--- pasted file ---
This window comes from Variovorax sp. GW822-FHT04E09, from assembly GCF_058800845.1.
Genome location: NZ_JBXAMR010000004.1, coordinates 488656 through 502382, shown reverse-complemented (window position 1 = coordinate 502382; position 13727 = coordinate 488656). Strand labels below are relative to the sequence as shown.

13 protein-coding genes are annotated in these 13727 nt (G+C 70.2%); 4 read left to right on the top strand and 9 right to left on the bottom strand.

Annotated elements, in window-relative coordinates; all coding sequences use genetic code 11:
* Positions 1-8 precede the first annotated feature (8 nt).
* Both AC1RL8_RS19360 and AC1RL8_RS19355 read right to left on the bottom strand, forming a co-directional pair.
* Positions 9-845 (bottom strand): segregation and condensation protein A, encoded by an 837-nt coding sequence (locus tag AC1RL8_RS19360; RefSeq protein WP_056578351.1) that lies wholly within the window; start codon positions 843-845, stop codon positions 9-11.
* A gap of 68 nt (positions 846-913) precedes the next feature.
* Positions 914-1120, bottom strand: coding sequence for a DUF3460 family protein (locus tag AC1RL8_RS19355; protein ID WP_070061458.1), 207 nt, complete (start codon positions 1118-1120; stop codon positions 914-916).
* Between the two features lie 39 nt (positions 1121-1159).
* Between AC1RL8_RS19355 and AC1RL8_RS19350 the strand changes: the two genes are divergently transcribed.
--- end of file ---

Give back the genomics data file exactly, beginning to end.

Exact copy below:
This window comes from Variovorax sp. GW822-FHT04E09, from assembly GCF_058800845.1.
Genome location: NZ_JBXAMR010000004.1, coordinates 488656 through 502382, shown reverse-complemented (window position 1 = coordinate 502382; position 13727 = coordinate 488656). Strand labels below are relative to the sequence as shown.

13 protein-coding genes are annotated in these 13727 nt (G+C 70.2%); 4 read left to right on the top strand and 9 right to left on the bottom strand.

Annotated elements, in window-relative coordinates; all coding sequences use genetic code 11:
* Positions 1-8 precede the first annotated feature (8 nt).
* Both AC1RL8_RS19360 and AC1RL8_RS19355 read right to left on the bottom strand, forming a co-directional pair.
* Positions 9-845 (bottom strand): segregation and condensation protein A, encoded by an 837-nt coding sequence (locus tag AC1RL8_RS19360; RefSeq protein WP_056578351.1) that lies wholly within the window; start codon positions 843-845, stop codon positions 9-11.
* A gap of 68 nt (positions 846-913) precedes the next feature.
* Positions 914-1120, bottom strand: coding sequence for a DUF3460 family protein (locus tag AC1RL8_RS19355; protein ID WP_070061458.1), 207 nt, complete (start codon positions 1118-1120; stop codon positions 914-916).
* Between the two features lie 39 nt (positions 1121-1159).
* Between AC1RL8_RS19355 and AC1RL8_RS19350 the strand changes: the two genes are divergently transcribed.